I will be 31 years old in January. And finally, at least for today, I have figured out what I want to do with my life. I want to write and I want to ride my bike.
I want to write, to inspire, to motivate. I want to submit the edge-of-your-seat, nail-biting stories that publications like Women’s Adventure and Wend and Outside can’t get enough of.
I want to ride my bike, to pedal, to sweat, to feel the pain and the pleasure that comes with stepping up to the line and riding all-out for no less than one hour.
When broken down to the lowest common denominator, cycling and writing aren’t so different.
To excel, to succeed; I just have to put myself out there.
I want to perfect an article or execute my finest race and then, get thrashed.
Beaten down, torn apart.
I want an editor to get out the red pen.
I want my coach to raise the bar.
I want to suffer and sacrifice and then, slowly, with care and gentle masseging; rebuild, restructure, and rebirth the stories I once thought magnificent, the legs I once thought were strong enough.
The road is long. Improvement and strength come from commitment, dedication, failure, sacrifice and a dash of lunacy.
My first big test is now.
USA Cyclocross Nationals…just one week away.
Am I ready for knowledge and development that will come from racing at this level?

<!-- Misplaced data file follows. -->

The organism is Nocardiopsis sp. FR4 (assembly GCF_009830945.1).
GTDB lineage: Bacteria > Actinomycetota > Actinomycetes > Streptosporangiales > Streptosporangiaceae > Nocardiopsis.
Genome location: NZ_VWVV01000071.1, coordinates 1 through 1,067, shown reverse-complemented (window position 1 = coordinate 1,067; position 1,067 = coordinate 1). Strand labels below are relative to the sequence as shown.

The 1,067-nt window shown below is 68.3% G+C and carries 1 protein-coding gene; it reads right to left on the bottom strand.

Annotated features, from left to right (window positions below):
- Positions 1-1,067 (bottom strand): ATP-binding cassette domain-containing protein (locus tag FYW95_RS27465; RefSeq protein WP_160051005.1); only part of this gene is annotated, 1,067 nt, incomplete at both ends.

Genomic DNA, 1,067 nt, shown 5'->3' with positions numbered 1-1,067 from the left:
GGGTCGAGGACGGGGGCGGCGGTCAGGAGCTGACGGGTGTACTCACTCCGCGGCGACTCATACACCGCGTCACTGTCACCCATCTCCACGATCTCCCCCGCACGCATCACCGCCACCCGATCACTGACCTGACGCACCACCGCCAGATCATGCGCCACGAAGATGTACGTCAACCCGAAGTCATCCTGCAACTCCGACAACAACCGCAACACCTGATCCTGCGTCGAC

I say I want to get thrashed, but am I ready to get lapped in front my friends, family, and all of Bend?
Stepping up to that line will be the true test of my commitment to cycling; my commitment to improvement; my commitment to myself.
A friend ask me yesterday if I was “stoked” for Natz.
Stoked….well, excited for sure. Nervous, under-trained, over-trained, tired, lazy, scared out of my mind!
It is hard to mentally prepare to get lapped, racing for top 35 instead of top 10, getting creamed.
I watched a video interview of Mary McConneloug last night, filmed before the US MTB Championships this summer... she was calm and confident and smiling. She didn't seem a bit nervous, not a bit worried about how she would perform. She was confident that she would give all her body would allow on the given day.
She was just a regular person, sitting in a coffee shop, talking to a friend (with a video guy in the background).
Does she know that there are kids like me, plagued with the Peter-Pan Syndrome, that want to grow up to be like her?
Do Katie and Amy and Georgia know that their pictures fill the training journals and bedside-table drawers of local top-5 racers?
What would it feel like to know you had a chance at the hole shot, a possibility of standing atop the podium, that zipping into the jersey with the stars and stripes wasn’t far from reality?
What will it feel like to stand next to those women one week from today?
For me, cross is a money-sucking addiction, a hobby that fills my weekends and free-time, a passion that brings a smile to my face.
For these women, it is who they are, their passion, their livelihood.
When I contemplate the feelings that will fill my mind as I stand on the line and prepare for 45 minutes of wonderful, torturous bliss, I realize how crazy it is that I have the honor to, for just one split second, as the gun goes off, be racing with my idols.